Autumn foraging

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We have lots of fungal fruiting bodies (aka mushrooms and toadstools) showing up in the orchards at the moment.  Some are popping up along the woodchip paths, others at the base of old trees and others in hollowed out rotting wood. Fungi are a  vital part of the ecosystem, helping with amongst other things the process of degredation and recycling of nutrients.

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A couple of years ago,  we inoculated some freshly fallen wood with a selection of edible and medicinal mushroom spores. We used inoculated softwood plugs and sealed them from the air with beswax. It smelted great,  looked natural and the move ate it!  So we resealed with paraffin candle wax and hoped for the best. Nothing happened last autumn; the big logs just sat there. But the past week weeks have been exciting (in a mushroom sort of way). There is clearly fungal activity in the wood pile and we have mushrooms! Despite our hopes that the inoculated spores have worked through the wood,  we certainly won’t be harvesting or eating these shrooms.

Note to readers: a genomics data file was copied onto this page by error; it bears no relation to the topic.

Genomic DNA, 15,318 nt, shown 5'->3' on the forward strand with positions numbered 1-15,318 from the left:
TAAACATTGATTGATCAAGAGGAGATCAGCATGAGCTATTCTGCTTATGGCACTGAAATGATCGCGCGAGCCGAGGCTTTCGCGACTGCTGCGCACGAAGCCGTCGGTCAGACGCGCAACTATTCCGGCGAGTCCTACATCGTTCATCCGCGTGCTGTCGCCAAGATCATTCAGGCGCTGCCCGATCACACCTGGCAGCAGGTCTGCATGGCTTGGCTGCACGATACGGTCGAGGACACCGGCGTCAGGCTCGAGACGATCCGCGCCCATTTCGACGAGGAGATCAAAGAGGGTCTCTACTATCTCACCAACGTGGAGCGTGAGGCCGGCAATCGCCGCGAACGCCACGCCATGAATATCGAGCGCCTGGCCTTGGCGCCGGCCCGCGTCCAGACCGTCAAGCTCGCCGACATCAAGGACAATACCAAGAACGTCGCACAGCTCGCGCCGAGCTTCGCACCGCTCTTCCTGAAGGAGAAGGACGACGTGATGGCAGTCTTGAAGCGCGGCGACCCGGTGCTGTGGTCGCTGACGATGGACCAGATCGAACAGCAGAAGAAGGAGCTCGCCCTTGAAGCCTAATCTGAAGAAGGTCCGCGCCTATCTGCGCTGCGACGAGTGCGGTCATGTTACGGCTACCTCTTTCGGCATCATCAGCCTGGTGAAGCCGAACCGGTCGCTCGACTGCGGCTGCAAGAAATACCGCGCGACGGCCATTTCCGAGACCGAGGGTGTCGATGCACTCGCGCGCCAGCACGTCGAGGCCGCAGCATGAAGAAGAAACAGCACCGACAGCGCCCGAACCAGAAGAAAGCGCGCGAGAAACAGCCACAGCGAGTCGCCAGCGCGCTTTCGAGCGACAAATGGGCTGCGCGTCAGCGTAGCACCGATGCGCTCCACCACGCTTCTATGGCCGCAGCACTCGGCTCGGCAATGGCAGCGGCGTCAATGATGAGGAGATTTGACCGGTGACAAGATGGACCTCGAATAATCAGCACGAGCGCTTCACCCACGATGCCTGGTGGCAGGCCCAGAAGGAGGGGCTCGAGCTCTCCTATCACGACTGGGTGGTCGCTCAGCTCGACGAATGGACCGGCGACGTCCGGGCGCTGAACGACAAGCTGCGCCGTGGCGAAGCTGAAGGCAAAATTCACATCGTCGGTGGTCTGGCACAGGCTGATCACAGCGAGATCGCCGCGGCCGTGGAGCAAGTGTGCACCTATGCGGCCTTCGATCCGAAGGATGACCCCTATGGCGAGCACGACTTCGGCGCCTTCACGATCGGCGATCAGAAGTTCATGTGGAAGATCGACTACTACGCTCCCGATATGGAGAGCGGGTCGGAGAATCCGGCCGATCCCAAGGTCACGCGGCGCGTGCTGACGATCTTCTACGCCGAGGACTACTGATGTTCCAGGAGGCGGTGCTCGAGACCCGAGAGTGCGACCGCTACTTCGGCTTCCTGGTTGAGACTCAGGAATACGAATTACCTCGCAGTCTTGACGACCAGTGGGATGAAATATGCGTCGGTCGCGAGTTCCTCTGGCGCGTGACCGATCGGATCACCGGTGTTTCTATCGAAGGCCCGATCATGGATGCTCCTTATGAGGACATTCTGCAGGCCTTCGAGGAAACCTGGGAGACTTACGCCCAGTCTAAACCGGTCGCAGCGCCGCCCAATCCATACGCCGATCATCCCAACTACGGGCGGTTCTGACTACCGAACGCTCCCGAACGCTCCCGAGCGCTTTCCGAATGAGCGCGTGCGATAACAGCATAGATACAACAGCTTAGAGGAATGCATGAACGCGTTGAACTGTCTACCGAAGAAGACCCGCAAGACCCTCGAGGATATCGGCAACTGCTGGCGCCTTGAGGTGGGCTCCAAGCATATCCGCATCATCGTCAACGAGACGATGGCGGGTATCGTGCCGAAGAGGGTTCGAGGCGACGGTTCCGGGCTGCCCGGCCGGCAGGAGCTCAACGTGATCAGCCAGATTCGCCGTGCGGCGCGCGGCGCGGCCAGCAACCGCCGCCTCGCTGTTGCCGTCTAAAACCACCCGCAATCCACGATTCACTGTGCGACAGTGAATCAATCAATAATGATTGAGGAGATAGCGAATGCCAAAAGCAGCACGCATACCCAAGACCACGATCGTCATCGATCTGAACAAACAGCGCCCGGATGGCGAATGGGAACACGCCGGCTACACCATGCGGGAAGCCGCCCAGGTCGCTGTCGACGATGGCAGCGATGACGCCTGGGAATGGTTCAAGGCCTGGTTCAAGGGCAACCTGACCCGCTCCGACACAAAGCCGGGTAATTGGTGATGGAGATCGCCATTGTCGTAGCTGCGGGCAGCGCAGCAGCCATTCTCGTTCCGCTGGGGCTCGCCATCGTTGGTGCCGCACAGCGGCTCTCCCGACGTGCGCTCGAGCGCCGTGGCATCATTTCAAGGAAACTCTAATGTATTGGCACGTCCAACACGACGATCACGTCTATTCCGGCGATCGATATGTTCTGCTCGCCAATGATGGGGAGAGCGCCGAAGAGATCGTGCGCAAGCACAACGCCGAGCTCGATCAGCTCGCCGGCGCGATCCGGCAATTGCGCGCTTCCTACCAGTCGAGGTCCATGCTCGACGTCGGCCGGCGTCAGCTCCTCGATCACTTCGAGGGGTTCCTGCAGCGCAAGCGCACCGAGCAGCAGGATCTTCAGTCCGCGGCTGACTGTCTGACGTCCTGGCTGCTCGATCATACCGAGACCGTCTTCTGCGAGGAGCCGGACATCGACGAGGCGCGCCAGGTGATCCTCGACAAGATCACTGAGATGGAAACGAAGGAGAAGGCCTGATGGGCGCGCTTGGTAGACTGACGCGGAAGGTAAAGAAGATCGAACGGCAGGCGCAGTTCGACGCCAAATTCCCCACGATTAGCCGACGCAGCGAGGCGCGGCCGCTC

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We are not at all sure of which species these are and so must presume that they are all inedible. Carolina Ivanescu took these lovely photos last week. Some show oyster like mushrooms but nothing is certain.

It is very easy to make mistakes when foraging mushrooms, even experts get it wrong sometimes so these little beauties are gifts for the local wildlife.
This autumn has brought an usually high number of reports about foragers (and their companions) being accidentally poisoned in Europe. I’m not sure why there have been so many cases this year.  Perhaps it’s a good year for a poisonous look-a-like of some well loved wild mushroom? Whatever the reason,  I don’t recommend foraging them and am happy to look at these in the orchards.

 

 


Author: Lynn

Learning

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